The Straits is a gentler piece. And an earlier one, too; both in its setting (Gibraltar in 1982) and in its origination. In fact, though it's technically Burke's second stage play, the script, first written for radio, predates Gagarin Way. Perhaps that explains why, on first impressions, it doesn't seem as structurally sound or as intellectually imposing. And yet first impressions can be misleading.
In Rosia Bay, 16-year-old British 'brats' and best mates Doink and Jock (modelled on Burke himself who spent much of his youth in Gibraltar) aim to spend their final summer - before joining up with the Marines themselves - hunting octopus and sparring with the local 'spics'. But fresh forces arrivals Darren and his older sister Tracy test their friendship and rivalry in new ways.
On the surface, The Straits is a fairly straightforward coming-of-age tale, but its setting (in a military foreign outpost) and its timing (on the eve of the Falklands War and Gibraltar's own annual Anti-English Day) add to the mix intriguing questions about imperialism and, more generally, national as well as personal identity and responsibility.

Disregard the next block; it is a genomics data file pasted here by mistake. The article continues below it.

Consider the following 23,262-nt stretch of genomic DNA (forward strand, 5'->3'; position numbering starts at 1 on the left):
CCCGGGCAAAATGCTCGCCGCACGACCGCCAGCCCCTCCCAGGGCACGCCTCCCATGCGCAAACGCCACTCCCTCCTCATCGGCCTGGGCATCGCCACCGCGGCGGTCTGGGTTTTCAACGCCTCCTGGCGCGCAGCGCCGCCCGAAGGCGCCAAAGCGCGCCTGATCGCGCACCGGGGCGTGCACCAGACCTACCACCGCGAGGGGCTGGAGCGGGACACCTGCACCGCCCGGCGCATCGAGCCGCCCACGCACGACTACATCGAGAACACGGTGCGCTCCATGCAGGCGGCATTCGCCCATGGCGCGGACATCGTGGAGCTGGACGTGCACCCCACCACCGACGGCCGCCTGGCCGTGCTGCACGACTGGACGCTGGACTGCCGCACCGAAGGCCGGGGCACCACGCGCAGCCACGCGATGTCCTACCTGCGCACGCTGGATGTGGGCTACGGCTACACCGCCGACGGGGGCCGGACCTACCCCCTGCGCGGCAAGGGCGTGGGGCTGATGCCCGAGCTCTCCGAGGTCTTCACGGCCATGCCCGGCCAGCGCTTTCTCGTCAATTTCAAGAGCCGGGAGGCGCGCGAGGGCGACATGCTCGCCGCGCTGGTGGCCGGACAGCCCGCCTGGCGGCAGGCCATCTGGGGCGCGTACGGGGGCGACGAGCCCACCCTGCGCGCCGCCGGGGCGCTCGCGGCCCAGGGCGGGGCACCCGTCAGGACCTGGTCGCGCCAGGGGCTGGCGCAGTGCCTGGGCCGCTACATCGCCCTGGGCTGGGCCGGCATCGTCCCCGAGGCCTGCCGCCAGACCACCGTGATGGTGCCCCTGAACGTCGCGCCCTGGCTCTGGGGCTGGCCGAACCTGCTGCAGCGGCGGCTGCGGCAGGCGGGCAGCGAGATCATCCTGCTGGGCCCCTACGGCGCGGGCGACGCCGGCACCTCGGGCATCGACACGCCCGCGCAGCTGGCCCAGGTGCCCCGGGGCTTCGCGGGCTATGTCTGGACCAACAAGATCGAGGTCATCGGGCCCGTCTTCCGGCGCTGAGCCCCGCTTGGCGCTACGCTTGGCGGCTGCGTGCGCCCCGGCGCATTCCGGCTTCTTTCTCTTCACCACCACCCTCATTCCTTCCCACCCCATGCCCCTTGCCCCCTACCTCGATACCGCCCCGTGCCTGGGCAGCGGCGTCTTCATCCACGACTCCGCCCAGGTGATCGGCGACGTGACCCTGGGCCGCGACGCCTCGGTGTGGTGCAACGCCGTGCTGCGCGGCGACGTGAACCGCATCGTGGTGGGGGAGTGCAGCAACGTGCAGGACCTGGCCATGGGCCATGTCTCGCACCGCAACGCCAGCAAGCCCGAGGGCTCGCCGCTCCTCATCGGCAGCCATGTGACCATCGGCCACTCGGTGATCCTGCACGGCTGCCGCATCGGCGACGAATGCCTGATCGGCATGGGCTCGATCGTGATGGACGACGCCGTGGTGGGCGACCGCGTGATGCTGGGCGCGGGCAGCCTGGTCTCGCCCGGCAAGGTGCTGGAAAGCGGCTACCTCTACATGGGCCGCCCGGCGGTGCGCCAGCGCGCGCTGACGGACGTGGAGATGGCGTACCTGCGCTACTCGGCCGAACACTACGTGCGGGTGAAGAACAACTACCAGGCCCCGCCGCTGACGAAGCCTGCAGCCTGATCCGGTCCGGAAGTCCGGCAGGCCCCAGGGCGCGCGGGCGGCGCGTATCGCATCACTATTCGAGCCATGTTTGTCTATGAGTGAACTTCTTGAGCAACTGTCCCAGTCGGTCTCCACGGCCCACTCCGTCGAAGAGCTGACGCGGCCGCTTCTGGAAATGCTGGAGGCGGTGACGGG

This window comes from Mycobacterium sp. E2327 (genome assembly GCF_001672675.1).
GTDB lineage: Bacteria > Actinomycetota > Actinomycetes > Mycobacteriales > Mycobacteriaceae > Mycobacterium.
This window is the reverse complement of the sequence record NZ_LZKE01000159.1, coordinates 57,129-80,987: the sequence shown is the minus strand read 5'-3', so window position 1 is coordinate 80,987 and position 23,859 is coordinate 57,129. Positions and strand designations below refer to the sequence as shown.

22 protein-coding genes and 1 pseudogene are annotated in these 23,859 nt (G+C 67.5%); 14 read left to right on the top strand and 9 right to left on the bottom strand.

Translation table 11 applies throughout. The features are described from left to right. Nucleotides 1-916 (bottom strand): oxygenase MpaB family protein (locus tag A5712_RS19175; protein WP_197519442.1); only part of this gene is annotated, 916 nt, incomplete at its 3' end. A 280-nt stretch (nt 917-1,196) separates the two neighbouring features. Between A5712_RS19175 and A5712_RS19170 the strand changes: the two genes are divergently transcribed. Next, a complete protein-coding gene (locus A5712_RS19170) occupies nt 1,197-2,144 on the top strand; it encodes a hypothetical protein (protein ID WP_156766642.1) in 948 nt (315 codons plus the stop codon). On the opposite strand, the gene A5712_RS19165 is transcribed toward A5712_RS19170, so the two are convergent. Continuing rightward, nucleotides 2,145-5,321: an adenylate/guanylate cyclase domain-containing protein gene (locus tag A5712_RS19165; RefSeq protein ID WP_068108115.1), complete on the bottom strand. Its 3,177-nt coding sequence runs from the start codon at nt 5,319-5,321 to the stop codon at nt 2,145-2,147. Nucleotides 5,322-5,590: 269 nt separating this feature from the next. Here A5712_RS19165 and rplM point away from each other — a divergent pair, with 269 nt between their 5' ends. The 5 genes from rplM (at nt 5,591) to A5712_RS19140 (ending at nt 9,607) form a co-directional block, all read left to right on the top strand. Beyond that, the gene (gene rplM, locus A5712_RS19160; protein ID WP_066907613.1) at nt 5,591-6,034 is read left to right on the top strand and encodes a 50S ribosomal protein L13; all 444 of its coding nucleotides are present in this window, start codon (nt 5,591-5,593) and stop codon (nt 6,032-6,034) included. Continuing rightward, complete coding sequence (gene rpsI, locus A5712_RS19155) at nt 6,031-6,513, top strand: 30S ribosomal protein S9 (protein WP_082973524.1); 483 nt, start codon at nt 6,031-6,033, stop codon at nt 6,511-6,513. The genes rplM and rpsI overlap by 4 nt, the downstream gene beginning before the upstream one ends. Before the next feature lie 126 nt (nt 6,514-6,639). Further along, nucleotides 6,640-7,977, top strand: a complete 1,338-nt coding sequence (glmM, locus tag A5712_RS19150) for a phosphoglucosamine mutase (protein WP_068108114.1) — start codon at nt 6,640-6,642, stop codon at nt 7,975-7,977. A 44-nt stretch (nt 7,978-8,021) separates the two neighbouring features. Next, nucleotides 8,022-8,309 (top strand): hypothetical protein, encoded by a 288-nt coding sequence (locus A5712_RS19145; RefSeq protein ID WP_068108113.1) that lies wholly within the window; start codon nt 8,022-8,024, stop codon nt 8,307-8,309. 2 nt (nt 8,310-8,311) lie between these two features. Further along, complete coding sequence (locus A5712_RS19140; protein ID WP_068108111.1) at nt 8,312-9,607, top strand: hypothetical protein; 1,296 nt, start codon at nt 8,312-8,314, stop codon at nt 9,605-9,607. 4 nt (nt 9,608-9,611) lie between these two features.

Once again, Burke's work is directed by John Tiffany who gives it a slick and stylish presentation. Upon designer Neil Warmington's rusty and severely raked block of concrete - presumably as inhospitable as The Rock itself - the players ascend and descend, their scene transitions performed in minutely choreographed movements, like synchronised swimmers, only occasionally verging too far into MTV kitsch. Carmac O'Connor's constant background soundstream of tidal waves and sub-aquatic distortions add to the alien feel of a generation adrift.
And from the young four-strong cast, Tiffany and Burke could ask for little more. James Marchant bristles with restless energy and insecurity as Marine-in-the-making Doink, who believes fervently that wars are "what we (the British) do best. Don't matter who we fight either. Reckon we'll always be at war with someone, and we'll always win."
Stephen Wight's Jock is more reluctant to give way to xenophobic clannishness, while Calum Callaghan's is a study in the terror of conformity under peer pressure and Jenny Platt's Tracy provides both sexual carrot and moral stick with which she attempts, fruitlessly, to keep her boys in line.
Perhaps, after all, boys will be boys even if, as Tracy implores, "there are better things to be good at" than fighting.
- Terri Paddock